A Caesars Ohio fine handed down on Wednesday morning could be just the beginning of penalties for legal Ohio sportsbooks who are charged with alleged violations of regulations around their advertisements. Similarly, other online sportsbooks in the state might want to take the same approach that Caesars did.
Caesars opted not to contest whether its marketing materials ran contrary to Ohio rules on the subject and for that reason now faces a $150,000 penalty. The Ohio Casino Control Commission (OCCC) took care of other business on Wednesday as well.
Caesars Ohio fine sets the stage for future inquiries
During Wednesday morning’s meeting, representatives for Caesars declined their right to a hearing. They explained the offending advertising came from an affiliate the company had contracted with, not from Caesars directly.
Caesars’ spokesperson went on to explain the company has since severed the relationship with the affiliate. In response, the Commission voted to approve the $150,000 fine. It’s the first such violation for Caesars in Ohio.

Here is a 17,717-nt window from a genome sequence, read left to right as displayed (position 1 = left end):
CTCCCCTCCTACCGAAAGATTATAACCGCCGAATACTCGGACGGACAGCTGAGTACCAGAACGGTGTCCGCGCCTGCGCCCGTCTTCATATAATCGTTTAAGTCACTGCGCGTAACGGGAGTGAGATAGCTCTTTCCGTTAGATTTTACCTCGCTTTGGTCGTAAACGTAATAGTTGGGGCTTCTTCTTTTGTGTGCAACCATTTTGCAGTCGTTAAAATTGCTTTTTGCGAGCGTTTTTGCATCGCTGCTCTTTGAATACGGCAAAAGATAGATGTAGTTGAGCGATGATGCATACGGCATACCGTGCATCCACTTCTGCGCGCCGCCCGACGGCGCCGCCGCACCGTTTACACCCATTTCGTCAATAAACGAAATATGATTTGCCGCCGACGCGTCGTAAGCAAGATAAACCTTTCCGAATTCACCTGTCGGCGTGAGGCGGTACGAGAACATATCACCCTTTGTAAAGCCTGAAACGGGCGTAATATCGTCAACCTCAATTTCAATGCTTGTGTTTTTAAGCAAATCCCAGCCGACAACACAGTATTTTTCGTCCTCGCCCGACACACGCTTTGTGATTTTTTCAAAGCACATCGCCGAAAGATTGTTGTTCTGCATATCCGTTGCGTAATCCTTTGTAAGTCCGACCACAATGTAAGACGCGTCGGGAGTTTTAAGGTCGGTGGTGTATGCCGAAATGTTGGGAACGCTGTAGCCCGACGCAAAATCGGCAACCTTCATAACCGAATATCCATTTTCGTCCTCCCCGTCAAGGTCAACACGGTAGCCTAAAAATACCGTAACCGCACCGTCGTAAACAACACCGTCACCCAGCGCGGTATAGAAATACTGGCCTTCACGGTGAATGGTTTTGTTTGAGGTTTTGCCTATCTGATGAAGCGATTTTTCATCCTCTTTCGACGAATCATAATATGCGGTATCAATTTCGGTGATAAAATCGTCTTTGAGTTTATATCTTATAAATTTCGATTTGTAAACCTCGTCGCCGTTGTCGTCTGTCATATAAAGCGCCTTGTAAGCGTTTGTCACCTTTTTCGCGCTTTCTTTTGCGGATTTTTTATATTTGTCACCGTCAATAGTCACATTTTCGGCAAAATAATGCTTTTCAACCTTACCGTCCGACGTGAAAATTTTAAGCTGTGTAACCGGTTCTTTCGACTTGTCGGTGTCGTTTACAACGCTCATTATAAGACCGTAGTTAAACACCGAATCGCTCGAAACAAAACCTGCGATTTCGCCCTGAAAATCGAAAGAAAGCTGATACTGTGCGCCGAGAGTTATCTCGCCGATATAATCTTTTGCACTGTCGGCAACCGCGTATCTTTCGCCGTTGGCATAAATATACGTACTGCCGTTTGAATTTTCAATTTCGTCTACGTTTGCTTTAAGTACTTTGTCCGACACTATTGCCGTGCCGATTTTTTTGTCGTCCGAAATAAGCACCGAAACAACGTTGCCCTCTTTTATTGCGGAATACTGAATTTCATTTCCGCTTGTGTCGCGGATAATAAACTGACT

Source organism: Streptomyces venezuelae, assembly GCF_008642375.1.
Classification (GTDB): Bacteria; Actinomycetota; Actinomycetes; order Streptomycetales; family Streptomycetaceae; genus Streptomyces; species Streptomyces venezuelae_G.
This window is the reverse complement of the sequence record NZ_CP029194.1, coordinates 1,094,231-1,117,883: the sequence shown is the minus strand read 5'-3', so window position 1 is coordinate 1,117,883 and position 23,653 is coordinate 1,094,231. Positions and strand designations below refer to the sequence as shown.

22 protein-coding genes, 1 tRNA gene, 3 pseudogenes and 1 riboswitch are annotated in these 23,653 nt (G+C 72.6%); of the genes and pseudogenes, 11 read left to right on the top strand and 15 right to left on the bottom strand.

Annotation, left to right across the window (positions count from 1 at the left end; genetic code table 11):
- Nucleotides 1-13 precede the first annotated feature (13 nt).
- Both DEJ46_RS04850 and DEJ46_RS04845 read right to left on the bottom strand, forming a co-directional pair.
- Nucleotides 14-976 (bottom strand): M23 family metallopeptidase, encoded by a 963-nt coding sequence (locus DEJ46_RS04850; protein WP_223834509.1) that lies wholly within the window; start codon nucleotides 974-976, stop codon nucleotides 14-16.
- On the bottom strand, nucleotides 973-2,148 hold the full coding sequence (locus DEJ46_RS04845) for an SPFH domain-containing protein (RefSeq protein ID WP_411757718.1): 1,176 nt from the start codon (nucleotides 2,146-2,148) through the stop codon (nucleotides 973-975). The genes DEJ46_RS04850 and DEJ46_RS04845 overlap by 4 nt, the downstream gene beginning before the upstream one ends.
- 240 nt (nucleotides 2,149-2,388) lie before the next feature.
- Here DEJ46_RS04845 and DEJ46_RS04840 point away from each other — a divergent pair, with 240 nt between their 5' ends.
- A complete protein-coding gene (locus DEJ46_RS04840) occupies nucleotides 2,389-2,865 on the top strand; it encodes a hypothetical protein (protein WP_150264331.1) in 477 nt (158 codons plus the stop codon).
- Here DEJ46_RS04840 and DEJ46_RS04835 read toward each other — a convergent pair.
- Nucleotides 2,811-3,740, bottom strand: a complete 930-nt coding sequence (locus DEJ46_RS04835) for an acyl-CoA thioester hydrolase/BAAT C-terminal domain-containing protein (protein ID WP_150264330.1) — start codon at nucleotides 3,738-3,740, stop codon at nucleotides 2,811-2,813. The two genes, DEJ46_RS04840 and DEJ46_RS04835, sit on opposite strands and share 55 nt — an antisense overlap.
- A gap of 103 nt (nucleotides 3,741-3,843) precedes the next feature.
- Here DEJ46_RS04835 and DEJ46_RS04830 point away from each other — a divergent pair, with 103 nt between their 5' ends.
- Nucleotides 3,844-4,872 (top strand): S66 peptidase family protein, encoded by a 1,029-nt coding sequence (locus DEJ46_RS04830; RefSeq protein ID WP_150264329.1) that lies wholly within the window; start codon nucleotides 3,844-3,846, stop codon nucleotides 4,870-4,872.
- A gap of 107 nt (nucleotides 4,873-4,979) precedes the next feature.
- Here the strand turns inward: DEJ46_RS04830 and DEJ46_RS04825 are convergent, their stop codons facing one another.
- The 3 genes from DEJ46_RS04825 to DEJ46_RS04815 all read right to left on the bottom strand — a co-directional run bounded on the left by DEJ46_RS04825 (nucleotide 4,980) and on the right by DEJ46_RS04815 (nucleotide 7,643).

At issue are materials that failed two Ohio standards. Sports betting regulations in the state require all sportsbook marketing materials to include a message that encourages people who struggle with pathological gambling to seek treatment and provides a way for such individuals to access such aid, such as a telephone number.
Also, the rules bar any advertising that describes a promotion as “free” or “risk-free” when the promotion requires app users to put up their own real money. Caesars is not the only company that faces such a penalty currently.
The OCCC will soon decide on potential identical penalties for both BetMGM and DraftKings. Additionally, Penn Interactive faces a similar situation. In other business on Wednesday, the OCCC approved a different online sportsbook that can hopefully avoid these issues.
OCCC approves WynnBet, discusses exclusion list
Before the discussion about Caesars’ violation, the OCCC voted to approve an online sports betting license for WynnBet. WynnBet will operate under the license of Jack Thistledown Rodeo in Ohio. It’s unclear right now exactly when the WynnBet app will go live in the Buckeye State.
Additionally, the commission chair Matt Schuler brought up the subject of the OCCC’s power to place individuals on an exclusion list for legal Ohio sports betting. Schuler recommended that the Commission look into whether it can use that authority to ban people from placing bets if they are guilty of harassing collegiate athletes on social media platforms.
It’s also uncertain to what extent the OCCC will utilize that power in the context Schuler suggested right now. For certain, though, the Commission is confident in its ability to penalize Ohio sportsbooks for advertising violations.